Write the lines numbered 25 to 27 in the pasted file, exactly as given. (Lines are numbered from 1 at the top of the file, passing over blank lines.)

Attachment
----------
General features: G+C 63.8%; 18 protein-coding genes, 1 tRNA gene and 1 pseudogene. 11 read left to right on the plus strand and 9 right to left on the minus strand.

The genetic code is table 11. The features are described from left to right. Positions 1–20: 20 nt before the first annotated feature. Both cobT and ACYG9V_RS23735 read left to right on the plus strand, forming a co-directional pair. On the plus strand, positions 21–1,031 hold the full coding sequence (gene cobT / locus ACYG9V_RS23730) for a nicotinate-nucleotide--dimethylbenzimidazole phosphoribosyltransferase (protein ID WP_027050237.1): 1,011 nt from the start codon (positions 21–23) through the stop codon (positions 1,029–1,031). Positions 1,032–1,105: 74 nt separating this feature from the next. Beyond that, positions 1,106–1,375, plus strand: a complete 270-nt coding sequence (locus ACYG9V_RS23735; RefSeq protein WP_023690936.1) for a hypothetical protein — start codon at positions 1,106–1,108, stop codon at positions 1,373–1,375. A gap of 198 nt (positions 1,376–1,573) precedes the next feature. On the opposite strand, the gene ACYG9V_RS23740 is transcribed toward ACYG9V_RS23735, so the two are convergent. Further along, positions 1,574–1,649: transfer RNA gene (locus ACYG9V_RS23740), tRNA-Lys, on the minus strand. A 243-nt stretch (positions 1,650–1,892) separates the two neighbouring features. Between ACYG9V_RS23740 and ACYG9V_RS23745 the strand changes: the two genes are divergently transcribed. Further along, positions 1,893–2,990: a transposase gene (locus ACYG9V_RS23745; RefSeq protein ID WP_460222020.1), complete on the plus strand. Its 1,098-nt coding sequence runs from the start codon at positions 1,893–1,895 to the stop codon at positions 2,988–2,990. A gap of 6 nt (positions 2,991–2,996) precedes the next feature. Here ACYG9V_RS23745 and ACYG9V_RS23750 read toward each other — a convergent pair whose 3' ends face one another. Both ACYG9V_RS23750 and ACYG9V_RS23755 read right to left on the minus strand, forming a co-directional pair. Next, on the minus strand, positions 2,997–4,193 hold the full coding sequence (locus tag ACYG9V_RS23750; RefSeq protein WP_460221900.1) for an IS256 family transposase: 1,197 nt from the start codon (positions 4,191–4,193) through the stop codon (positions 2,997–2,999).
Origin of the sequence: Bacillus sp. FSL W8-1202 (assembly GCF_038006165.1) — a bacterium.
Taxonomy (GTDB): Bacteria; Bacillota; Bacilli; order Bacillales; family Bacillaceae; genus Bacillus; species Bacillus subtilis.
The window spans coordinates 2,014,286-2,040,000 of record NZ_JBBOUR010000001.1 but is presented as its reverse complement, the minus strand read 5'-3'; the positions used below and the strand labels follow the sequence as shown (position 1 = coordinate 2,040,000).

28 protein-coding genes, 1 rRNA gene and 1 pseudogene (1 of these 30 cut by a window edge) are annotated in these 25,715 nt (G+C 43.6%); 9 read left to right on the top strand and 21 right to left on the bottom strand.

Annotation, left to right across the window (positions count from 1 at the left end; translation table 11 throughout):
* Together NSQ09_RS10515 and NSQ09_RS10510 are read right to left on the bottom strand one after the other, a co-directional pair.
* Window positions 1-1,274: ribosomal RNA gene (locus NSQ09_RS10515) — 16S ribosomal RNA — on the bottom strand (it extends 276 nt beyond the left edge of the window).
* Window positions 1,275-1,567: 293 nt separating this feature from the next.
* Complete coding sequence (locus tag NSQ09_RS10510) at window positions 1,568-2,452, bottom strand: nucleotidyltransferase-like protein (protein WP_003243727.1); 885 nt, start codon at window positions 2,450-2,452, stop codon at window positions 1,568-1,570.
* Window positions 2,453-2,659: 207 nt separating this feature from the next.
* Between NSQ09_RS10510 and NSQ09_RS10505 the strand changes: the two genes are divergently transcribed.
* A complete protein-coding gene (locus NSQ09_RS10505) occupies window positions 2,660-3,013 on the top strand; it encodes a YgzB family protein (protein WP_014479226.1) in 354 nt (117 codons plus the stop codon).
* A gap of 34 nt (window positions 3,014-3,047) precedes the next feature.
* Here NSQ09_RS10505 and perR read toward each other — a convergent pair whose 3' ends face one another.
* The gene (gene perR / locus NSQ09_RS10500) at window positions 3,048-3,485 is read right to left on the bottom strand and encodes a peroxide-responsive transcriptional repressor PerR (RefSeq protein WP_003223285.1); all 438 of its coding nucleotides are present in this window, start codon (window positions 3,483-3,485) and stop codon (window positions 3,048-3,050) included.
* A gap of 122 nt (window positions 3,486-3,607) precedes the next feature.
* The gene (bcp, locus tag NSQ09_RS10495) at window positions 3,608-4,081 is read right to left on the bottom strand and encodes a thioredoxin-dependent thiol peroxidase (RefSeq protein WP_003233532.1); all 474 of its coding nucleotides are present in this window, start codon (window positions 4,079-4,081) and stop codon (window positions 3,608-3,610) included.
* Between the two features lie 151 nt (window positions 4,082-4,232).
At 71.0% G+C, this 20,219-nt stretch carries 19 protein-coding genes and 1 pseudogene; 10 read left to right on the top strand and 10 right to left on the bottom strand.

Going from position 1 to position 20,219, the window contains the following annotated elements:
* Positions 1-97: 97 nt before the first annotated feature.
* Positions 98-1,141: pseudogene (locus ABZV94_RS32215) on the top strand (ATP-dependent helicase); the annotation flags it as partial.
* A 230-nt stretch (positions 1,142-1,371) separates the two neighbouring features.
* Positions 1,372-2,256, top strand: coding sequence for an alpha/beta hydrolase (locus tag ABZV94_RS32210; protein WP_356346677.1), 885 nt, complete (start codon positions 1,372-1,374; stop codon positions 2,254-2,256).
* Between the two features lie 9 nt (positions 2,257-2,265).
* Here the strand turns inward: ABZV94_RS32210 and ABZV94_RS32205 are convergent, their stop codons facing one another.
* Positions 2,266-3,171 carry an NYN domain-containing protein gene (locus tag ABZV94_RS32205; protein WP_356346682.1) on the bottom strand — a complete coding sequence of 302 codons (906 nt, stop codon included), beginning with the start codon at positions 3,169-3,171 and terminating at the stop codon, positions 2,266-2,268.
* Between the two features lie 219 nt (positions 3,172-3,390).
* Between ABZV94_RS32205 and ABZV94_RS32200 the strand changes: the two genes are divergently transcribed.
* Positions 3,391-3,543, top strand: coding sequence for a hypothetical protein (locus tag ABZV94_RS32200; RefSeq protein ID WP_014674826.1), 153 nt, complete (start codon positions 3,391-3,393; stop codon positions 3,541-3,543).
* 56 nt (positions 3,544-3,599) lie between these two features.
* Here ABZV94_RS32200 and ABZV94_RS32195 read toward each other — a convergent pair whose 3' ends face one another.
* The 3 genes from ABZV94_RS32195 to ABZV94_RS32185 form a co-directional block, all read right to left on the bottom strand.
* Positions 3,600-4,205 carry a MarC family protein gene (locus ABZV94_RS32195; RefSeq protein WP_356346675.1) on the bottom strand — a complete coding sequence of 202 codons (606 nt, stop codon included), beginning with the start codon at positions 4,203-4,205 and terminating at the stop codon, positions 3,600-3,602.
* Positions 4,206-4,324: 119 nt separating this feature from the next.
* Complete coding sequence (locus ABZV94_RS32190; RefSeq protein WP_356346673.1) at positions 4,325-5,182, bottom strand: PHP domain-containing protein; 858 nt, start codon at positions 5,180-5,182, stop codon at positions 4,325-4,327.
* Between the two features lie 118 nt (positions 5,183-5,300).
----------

* A 230-nt stretch (positions 1,142-1,371) separates the two neighbouring features.
* Positions 1,372-2,256, top strand: coding sequence for an alpha/beta hydrolase (locus tag ABZV94_RS32210; protein WP_356346677.1), 885 nt, complete (start codon positions 1,372-1,374; stop codon positions 2,254-2,256).
* Between the two features lie 9 nt (positions 2,257-2,265).